go to home page go to byland abbey pages go to fountains abbey pages go to kirkstall abbey pages go to rievaulx abbey pages go to roche abbey pages
The Cistercians in Yorkshire title graphic

Growth and consolidation (1152-1182)


Iron chisel found at Kirkstall Abbey © Abbey House Museum
<click here to enlarge>
Iron Chisel Kirkstall Abbey © Abbey House Museum

During Alexander’s thirty-five year abbacy (1147-82) the foundations for monastic life at Kirkstall were firmly established. Having successfully organised the community’s relocation from Barnoldswick, Alexander completed the major building work at Kirkstall, brought the land there into cultivation, and began the process of establishing granges.(1) He attracted recruits and benefactors (many from neighbouring places such as York, Leeds, Bracewell and Otley), thereby extending the abbey’s acquisitions. By the end of Alexander’s abbacy Kirkstall had established holdings in all the areas where it would later develop its great estates.(2)

Building work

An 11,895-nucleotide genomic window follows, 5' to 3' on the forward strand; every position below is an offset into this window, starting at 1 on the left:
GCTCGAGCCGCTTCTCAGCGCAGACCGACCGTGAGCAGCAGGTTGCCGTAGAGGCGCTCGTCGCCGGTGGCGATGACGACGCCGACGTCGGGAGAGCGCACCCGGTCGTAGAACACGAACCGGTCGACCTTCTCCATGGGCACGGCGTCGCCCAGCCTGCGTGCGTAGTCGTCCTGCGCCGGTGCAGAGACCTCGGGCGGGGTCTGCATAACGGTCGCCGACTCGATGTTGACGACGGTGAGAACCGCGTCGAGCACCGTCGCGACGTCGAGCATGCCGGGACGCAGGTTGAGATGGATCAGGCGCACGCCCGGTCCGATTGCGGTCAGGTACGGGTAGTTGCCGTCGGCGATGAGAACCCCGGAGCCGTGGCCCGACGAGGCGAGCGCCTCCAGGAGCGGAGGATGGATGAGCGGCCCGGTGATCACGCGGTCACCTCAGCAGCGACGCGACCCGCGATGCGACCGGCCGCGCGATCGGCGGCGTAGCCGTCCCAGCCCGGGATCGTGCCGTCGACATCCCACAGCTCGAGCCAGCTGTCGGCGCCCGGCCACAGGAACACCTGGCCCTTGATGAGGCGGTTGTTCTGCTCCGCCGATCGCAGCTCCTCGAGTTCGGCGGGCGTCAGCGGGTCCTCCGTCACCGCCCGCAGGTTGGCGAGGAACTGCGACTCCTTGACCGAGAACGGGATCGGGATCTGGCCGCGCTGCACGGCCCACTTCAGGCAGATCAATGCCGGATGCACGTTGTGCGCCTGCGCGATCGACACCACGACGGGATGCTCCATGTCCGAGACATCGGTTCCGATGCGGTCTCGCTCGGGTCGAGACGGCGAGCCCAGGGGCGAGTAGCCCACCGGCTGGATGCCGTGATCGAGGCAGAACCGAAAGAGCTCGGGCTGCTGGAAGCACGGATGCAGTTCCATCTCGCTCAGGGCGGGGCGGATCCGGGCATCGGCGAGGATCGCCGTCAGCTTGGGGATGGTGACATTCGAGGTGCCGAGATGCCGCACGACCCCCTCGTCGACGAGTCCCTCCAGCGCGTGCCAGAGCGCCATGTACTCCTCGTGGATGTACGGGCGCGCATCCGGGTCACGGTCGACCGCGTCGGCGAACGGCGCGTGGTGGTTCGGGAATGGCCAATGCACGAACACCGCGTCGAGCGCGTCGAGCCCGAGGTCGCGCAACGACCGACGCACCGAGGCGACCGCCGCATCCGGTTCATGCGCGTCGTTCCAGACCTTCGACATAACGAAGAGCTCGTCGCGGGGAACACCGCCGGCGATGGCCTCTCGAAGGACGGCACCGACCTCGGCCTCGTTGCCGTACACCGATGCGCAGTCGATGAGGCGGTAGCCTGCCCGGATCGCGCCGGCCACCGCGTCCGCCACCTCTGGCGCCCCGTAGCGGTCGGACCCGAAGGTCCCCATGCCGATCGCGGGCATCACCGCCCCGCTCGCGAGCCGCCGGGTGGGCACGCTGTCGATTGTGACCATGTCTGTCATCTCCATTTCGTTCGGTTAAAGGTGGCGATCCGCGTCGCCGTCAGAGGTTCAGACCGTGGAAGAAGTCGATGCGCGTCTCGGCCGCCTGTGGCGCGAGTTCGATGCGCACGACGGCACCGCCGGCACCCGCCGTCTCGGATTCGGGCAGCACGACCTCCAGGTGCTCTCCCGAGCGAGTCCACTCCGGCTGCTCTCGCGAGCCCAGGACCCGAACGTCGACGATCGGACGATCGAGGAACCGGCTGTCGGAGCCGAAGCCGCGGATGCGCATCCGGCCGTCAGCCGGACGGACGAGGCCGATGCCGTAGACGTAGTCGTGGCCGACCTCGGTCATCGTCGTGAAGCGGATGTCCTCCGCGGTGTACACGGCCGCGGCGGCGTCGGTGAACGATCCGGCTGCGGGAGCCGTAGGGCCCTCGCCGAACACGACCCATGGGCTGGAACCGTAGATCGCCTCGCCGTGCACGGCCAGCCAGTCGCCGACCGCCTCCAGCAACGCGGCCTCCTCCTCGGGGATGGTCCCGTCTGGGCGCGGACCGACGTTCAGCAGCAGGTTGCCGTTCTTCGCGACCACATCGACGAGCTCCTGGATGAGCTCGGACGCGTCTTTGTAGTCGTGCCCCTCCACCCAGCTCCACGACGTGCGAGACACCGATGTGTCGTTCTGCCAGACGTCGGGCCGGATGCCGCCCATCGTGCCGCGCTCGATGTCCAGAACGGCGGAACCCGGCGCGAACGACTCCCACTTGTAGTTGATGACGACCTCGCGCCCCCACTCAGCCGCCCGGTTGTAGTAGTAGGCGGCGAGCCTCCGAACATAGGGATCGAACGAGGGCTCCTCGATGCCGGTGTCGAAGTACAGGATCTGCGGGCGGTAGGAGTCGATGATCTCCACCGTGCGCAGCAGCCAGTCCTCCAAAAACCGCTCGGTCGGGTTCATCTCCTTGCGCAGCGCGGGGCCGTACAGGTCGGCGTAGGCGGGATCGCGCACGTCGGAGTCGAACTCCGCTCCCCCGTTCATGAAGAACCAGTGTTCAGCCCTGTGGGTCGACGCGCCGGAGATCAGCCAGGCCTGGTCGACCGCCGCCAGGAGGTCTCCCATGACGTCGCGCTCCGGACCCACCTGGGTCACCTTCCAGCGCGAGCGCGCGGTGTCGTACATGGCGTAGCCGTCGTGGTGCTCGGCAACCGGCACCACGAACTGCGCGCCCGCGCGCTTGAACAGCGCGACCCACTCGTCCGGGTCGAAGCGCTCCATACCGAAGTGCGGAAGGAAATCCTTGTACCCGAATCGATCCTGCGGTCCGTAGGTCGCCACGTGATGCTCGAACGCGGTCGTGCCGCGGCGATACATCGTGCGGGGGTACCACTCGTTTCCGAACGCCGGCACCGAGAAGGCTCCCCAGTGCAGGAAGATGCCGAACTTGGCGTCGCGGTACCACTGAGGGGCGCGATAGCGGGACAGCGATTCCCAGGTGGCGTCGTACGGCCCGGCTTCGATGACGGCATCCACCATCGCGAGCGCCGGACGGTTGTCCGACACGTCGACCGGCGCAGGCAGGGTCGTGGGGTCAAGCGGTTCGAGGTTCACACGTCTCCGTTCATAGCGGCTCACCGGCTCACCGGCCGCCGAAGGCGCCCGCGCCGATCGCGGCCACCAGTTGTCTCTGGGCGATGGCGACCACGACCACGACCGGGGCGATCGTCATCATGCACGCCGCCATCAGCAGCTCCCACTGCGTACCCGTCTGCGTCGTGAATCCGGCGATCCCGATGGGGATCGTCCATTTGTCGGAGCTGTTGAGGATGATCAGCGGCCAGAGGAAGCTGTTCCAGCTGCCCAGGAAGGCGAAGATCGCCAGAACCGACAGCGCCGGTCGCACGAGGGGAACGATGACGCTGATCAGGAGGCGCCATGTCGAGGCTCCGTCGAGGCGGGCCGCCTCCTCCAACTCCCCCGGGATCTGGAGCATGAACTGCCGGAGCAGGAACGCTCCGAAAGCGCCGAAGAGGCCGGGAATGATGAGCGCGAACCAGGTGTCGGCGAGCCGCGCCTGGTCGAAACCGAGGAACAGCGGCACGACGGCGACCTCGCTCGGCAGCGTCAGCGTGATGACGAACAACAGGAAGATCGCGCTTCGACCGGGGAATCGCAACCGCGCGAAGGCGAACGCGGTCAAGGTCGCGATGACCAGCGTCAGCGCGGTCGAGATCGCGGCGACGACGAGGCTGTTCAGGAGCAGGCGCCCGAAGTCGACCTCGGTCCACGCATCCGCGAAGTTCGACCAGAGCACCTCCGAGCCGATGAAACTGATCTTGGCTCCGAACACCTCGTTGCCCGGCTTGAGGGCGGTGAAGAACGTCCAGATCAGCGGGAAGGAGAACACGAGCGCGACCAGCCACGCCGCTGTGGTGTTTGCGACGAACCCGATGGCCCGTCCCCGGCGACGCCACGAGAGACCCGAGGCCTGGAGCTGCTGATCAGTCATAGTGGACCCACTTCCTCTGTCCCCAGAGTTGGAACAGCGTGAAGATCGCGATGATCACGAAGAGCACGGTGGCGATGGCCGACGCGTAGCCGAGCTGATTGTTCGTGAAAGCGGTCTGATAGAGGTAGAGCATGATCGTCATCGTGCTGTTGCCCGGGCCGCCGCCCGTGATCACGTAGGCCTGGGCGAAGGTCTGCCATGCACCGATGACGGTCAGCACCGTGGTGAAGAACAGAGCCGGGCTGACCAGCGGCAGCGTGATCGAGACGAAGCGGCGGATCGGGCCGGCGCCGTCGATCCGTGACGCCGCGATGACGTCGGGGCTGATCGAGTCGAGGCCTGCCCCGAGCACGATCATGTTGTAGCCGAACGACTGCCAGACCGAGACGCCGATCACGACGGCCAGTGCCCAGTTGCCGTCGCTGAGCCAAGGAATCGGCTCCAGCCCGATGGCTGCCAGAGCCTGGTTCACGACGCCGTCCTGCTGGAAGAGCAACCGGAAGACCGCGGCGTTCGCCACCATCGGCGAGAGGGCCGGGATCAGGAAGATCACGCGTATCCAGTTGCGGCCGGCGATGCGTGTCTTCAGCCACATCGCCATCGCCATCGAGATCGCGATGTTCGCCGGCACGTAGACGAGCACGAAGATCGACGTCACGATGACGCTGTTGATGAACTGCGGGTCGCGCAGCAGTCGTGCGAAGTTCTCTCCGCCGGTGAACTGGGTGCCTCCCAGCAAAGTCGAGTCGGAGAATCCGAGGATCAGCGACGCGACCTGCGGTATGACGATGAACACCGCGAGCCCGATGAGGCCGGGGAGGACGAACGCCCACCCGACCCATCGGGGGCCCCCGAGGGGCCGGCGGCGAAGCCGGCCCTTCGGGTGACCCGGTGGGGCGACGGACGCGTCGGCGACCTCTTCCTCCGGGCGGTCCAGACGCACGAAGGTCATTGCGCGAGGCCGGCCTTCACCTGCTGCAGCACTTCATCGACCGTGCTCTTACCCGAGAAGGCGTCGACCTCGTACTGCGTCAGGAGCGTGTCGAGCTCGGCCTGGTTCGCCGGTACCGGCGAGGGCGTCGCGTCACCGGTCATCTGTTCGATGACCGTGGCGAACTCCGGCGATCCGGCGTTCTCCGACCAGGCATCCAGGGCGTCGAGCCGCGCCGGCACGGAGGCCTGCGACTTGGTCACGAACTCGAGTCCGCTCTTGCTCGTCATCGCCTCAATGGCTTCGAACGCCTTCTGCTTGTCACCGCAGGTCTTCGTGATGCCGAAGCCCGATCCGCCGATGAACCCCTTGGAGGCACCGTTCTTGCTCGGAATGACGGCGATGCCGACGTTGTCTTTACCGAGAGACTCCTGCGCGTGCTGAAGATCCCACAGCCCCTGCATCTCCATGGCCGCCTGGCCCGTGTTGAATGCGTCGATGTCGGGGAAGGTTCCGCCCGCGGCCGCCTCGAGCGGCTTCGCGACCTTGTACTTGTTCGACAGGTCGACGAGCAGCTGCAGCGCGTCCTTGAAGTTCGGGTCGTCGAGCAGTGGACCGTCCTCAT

The lion’s share of the building work at Kirkstall was completed before the end of the twelfth century, and the chief buildings were finished during Alexander’s abbacy (1147-82). The Foundation History of the house explains that the church, monks’ dormitory and refectory, lay-brothers’ dormitory and refectory, chapter-house, cloister and other necessary offices within the abbey were all built in wood and stone, and covered with fine tiles made of fired clay and stone slabs known as ‘thackstones’; remains of both types of roofing material have been found. In the fifteenth century the roofs were recovered with lead sheets.(3) The community quarried Bramley Fall stone, a hard, coarse-grained granite, which was resistant to bad weather. It was transported from quarries across the river. Remains of the wooden jetty where the stone was landed have been recovered, as well as several slabs that must have been dropped during transportation.(4) As Alexander endeavoured to conserve the abbey’s woods, timber was sought elsewhere.(5) The monks and lay-brothers worked together to erect the buildings, and Henry de Lacy himself laid some of the foundation stones in the church, financing the remainder of the work. Skilled stonemasons were brought in to complete the carving.(6) Excavation of the site in the 1950s recovered traces of a twelfth-century forge which may have been used in the construction of the abbey.(7) The building-work was not only laborious and time-consuming, but expensive, and in 1186 Kirkstall was amongst the eight Yorkshire houses that owed Aaron, the Jew of Lincoln, the combined sum of 6400 marks.